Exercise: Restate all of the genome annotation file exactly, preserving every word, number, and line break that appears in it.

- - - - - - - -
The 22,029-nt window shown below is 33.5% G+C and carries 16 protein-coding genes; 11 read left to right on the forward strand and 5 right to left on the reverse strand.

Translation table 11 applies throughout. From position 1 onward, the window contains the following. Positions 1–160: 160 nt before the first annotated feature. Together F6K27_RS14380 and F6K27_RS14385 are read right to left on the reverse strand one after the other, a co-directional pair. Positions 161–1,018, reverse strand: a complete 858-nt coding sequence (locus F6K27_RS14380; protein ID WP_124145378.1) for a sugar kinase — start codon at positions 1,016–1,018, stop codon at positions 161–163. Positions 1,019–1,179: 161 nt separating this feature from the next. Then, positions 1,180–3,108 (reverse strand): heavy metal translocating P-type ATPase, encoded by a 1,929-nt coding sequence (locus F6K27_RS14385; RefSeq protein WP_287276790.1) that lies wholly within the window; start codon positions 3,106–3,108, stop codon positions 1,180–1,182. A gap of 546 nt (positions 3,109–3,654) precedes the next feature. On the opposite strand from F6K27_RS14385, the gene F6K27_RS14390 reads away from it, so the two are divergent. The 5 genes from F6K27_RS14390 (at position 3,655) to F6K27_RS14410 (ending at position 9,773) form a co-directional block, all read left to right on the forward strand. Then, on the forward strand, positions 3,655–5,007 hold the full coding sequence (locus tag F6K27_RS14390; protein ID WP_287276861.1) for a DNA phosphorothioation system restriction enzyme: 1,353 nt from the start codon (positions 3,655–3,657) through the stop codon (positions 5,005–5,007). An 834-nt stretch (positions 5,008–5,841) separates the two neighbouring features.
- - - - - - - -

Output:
The 22,029-nt window shown below is 33.5% G+C and carries 16 protein-coding genes; 11 read left to right on the forward strand and 5 right to left on the reverse strand.

Translation table 11 applies throughout. From position 1 onward, the window contains the following. Positions 1–160: 160 nt before the first annotated feature. Together F6K27_RS14380 and F6K27_RS14385 are read right to left on the reverse strand one after the other, a co-directional pair. Positions 161–1,018, reverse strand: a complete 858-nt coding sequence (locus F6K27_RS14380; protein ID WP_124145378.1) for a sugar kinase — start codon at positions 1,016–1,018, stop codon at positions 161–163. Positions 1,019–1,179: 161 nt separating this feature from the next. Then, positions 1,180–3,108 (reverse strand): heavy metal translocating P-type ATPase, encoded by a 1,929-nt coding sequence (locus F6K27_RS14385; RefSeq protein WP_287276790.1) that lies wholly within the window; start codon positions 3,106–3,108, stop codon positions 1,180–1,182. A gap of 546 nt (positions 3,109–3,654) precedes the next feature. On the opposite strand from F6K27_RS14385, the gene F6K27_RS14390 reads away from it, so the two are divergent. The 5 genes from F6K27_RS14390 (at position 3,655) to F6K27_RS14410 (ending at position 9,773) form a co-directional block, all read left to right on the forward strand. Then, on the forward strand, positions 3,655–5,007 hold the full coding sequence (locus tag F6K27_RS14390; protein ID WP_287276861.1) for a DNA phosphorothioation system restriction enzyme: 1,353 nt from the start codon (positions 3,655–3,657) through the stop codon (positions 5,005–5,007). An 834-nt stretch (positions 5,008–5,841) separates the two neighbouring features.